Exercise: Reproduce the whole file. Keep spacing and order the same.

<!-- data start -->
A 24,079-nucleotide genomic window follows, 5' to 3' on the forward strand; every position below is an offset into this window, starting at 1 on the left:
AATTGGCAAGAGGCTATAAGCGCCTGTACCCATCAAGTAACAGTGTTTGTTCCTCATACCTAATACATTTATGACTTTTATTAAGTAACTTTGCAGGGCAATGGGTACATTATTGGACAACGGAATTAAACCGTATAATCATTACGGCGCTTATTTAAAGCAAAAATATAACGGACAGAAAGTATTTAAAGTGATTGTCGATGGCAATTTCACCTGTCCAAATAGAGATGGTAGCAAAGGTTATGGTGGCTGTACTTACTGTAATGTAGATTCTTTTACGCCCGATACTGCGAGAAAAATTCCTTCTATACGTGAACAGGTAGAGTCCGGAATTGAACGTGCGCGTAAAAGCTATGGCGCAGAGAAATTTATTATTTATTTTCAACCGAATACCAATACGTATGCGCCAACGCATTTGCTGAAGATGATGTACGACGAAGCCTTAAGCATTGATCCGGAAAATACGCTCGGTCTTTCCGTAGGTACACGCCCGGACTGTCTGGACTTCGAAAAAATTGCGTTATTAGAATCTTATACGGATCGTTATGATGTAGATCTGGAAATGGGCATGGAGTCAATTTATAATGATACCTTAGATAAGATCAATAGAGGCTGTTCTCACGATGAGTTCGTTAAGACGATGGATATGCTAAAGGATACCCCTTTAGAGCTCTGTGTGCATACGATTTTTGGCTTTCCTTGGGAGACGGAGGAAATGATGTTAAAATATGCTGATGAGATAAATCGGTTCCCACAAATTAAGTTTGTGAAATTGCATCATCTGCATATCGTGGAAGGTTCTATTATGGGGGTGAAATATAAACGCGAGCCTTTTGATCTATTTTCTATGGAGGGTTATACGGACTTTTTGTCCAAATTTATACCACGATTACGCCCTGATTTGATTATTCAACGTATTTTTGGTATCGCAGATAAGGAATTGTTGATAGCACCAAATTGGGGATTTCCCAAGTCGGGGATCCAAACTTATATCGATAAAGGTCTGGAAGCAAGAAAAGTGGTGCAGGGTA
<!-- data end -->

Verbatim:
A 24,079-nucleotide genomic window follows, 5' to 3' on the forward strand; every position below is an offset into this window, starting at 1 on the left:
AATTGGCAAGAGGCTATAAGCGCCTGTACCCATCAAGTAACAGTGTTTGTTCCTCATACCTAATACATTTATGACTTTTATTAAGTAACTTTGCAGGGCAATGGGTACATTATTGGACAACGGAATTAAACCGTATAATCATTACGGCGCTTATTTAAAGCAAAAATATAACGGACAGAAAGTATTTAAAGTGATTGTCGATGGCAATTTCACCTGTCCAAATAGAGATGGTAGCAAAGGTTATGGTGGCTGTACTTACTGTAATGTAGATTCTTTTACGCCCGATACTGCGAGAAAAATTCCTTCTATACGTGAACAGGTAGAGTCCGGAATTGAACGTGCGCGTAAAAGCTATGGCGCAGAGAAATTTATTATTTATTTTCAACCGAATACCAATACGTATGCGCCAACGCATTTGCTGAAGATGATGTACGACGAAGCCTTAAGCATTGATCCGGAAAATACGCTCGGTCTTTCCGTAGGTACACGCCCGGACTGTCTGGACTTCGAAAAAATTGCGTTATTAGAATCTTATACGGATCGTTATGATGTAGATCTGGAAATGGGCATGGAGTCAATTTATAATGATACCTTAGATAAGATCAATAGAGGCTGTTCTCACGATGAGTTCGTTAAGACGATGGATATGCTAAAGGATACCCCTTTAGAGCTCTGTGTGCATACGATTTTTGGCTTTCCTTGGGAGACGGAGGAAATGATGTTAAAATATGCTGATGAGATAAATCGGTTCCCACAAATTAAGTTTGTGAAATTGCATCATCTGCATATCGTGGAAGGTTCTATTATGGGGGTGAAATATAAACGCGAGCCTTTTGATCTATTTTCTATGGAGGGTTATACGGACTTTTTGTCCAAATTTATACCACGATTACGCCCTGATTTGATTATTCAACGTATTTTTGGTATCGCAGATAAGGAATTGTTGATAGCACCAAATTGGGGATTTCCCAAGTCGGGGATCCAAACTTATATCGATAAAGGTCTGGAAGCAAGAAAAGTGGTGCAGGGTA